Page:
If You Facebook or Twitter, Please Be Reminded Other People Can Also Read.


Since I began my long and illustrious career in education, I’ve noticed a couple of subtle changes.Be Careful Out There.

First, kids look a whole lot younger now than they did eighteen years ago.

Back in the day, seniors in high school seemed old to me.

Now, they look like they’re 12.

Secondly, everything else in education has completely changed and it all makes me a little nervous.

Testing.  Evaluations.  Common Core.  Lawsuits.  Government attacks.

It’s a lot.

I try to roll with all of it, but I must admit it can be stressful.

If all of this wasn’t enough, then there is the King of Changes.

Technology.

So many changes (I guess that’s why it’s called the King of Changes… or at least it’s called that now).

When I was in high school back in the 80′s (19… not 18), my school was one of the very first to offer One-to-One Computers.

We had one school.  And one computer.

But don’t worry, progress was coming.

A few short years later when I began teaching, we had a computer lab.  With 12 computers (that was what we called…  a lot).

And a printer.

How I loved that dot matrix printer.  The sounds it made.  The constant tearing off the pieces of paper with the holes in it.

The paper jams.  Good times.  Good times.

A student could print a 5 page English paper in less than 40 minutes (it was a special time).

I don’t mean to brag, but it was state of the art.

Back then, technology changed every couple of years.  I could keep up.

Now, it’s changing every couple of minutes.  I can’t keep up.

The thing I’ve noticed lately is students understand all of this new technology a lot better than I do. 

And at the same time, they don’t seem to understand it all.

Facebook is great (follow me!).  Twitter is cool (follow me!).

Social media’s greatest attribute is it makes the world smaller.

The worst thing is it makes the world smaller.

This is the part I don’t think students understand.

What they write on Facebook and Twitter is available to everyone.

And I mean everyone.

Back in the mid-80′s (a glorious time… thank you MC Hammer), students were free to share their thoughts, comments, and criticisms amongst their friends.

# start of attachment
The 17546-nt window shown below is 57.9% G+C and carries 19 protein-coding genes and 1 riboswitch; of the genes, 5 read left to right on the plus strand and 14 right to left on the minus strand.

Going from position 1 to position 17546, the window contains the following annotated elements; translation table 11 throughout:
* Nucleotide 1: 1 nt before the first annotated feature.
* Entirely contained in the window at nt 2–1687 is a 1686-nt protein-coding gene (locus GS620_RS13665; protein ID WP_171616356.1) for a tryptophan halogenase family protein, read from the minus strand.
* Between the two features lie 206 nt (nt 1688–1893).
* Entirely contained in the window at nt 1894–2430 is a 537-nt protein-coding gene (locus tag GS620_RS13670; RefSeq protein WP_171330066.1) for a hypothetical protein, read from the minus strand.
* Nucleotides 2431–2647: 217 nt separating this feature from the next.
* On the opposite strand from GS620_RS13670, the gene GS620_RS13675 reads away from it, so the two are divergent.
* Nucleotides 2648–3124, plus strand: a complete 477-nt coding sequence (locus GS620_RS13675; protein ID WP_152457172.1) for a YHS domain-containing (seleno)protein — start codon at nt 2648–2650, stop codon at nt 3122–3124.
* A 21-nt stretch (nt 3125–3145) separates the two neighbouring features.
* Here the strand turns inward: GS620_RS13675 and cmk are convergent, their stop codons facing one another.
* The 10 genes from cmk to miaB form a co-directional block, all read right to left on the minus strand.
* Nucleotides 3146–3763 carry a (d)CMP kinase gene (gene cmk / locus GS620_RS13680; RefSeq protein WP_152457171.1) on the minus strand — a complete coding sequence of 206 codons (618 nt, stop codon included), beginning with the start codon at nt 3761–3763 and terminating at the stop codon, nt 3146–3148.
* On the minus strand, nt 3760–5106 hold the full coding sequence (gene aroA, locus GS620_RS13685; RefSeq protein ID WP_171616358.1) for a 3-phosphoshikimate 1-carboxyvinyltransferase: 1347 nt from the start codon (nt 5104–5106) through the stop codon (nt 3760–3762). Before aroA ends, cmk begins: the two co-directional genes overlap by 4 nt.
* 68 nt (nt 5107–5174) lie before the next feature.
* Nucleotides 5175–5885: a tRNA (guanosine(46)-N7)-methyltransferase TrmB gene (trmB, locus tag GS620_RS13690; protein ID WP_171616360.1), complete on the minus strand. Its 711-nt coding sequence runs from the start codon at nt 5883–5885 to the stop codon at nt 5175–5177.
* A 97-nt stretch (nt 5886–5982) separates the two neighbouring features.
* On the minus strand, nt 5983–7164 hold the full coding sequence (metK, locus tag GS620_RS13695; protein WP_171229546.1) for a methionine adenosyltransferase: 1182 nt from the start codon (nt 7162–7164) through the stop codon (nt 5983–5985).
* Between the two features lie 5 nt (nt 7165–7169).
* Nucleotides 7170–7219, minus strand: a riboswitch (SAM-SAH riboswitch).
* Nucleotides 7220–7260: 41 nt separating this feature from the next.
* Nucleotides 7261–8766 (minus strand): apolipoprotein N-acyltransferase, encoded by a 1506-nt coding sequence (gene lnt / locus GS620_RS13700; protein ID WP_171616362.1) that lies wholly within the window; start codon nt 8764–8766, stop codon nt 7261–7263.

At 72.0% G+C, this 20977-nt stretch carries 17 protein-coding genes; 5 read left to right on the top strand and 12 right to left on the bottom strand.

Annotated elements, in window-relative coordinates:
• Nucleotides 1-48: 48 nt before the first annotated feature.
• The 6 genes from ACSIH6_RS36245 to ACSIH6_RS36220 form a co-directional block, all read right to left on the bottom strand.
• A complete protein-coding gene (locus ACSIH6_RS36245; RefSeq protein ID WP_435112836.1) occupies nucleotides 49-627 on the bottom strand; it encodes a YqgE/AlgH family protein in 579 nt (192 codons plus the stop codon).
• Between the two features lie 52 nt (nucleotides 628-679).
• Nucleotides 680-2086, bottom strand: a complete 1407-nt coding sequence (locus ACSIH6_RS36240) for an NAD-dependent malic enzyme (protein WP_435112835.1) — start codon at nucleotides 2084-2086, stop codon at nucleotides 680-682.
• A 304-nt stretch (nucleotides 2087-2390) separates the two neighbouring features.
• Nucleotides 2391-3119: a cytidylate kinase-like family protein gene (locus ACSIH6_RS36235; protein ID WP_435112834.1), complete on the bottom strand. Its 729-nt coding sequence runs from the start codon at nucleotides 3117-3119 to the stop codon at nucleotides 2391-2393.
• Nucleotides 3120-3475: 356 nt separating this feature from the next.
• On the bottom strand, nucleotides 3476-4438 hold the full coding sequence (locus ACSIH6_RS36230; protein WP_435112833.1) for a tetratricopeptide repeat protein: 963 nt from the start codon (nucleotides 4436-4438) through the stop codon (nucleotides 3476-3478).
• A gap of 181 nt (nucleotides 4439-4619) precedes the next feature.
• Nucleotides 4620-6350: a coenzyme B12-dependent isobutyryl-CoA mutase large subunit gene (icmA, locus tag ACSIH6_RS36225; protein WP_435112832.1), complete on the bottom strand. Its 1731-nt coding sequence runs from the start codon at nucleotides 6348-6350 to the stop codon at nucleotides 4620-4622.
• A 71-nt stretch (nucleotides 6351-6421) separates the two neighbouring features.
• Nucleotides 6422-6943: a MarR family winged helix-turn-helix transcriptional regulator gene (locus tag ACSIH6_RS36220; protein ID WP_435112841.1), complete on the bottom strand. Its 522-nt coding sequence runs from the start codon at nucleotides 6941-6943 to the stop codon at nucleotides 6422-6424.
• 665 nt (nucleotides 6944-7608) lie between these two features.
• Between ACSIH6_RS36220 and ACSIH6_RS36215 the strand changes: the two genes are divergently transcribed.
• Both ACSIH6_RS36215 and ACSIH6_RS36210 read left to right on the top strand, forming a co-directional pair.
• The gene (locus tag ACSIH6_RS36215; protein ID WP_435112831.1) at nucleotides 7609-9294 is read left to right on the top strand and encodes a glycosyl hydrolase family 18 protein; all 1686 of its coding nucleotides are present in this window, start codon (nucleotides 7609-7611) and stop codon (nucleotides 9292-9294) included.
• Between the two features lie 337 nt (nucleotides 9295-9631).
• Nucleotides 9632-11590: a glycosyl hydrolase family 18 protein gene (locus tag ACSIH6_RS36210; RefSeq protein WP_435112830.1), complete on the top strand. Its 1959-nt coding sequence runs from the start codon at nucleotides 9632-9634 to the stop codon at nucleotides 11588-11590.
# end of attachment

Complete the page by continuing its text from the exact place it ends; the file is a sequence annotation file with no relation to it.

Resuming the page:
Now, their every thought is published worldwide for all to see.

It most cases this is okay.

They are at the age where opinions are formed quickly and expressed loudly.

I just worry that while they are old enough to share their thoughts, they are too young to realize the consequences.  They seem to be oblivious to the fact their words often times travel outside their peer group.

Long story short.

Dot matrix printers and MC Hammer were very cool (because we didn’t know any better).

Technology changes so quickly I can’t keep up.

This is all part of being old.

Another part of being old is I can read.

So if you are going to skip school or practice…

Don’t post it online.  :)

Use your time wisely children.  Google MC Hammer.

Comments: 4
Tags: , , , , , ,

AASA Connect.


More free publicity.dandomench

PrincipalsPage is one of five blogs currently being featured on AASA Connect, a new microsite from AASA designed to celebrate success in public schools
and serve as an interactive professional resource for superintendents (I stole this sentence from the email they sent me).

They intend to rotate a different set of member superintendent bloggers every four to six weeks through the site (this sentence… also stolen).

Beginning in January, be sure to watch for print excerpts from member blogs in their new “Best of the Blogs” section of The School Administrator (again… stolen).

AASA Connect also includes a list of links to superintendent blogs (stolen… but I could have written this one).

Beginning in January, be sure to watch for print excerpts from member blogs in the new “Best of the Blogs” section of The School Administrator (caught me… stolen).

Thank you AASA.  And thank you for writing this blog for me.

One of my claims to fame is I sat next to AASA Executive Director Dan Domenech on a flight from Miami to Atlanta.  He was very tolerant of me.

Maybe if he Googles himself, he will see this picture.

Comments: 3
Tags: , , , ,

School Administrators Need to Limit Access. Huh?


Embrace Technology or Get Left Behind.

At the District Administration Magazine conference this week in Phoenix (yes, I said Phoenix), there was a discussion on social media and its use in schools.

I’m never shocked when school administrators talk about limiting access for students (I’m not happy, but not shocked).

I was surprised when several superintendents talked about why they don’t personally use it.

Their reason?  They don’t want to give parents and community members any more access to school business than they already have.

Huh?

Color me dumbfounded.  And tan (yes, I said Phoenix).

I assumed everyone knew it was 2011 (although I know what happens when I assume).

Everything is accessible.

The world’s a big place and it’s getting smaller.

Parents are demanding schools be more open.  They want to know and see what their children (and teachers) are doing.  They want information, and they want it immediately.

If you don’t believe me, Google it.

Our lives are no longer just our lives.

People have access to us whether we like it or not.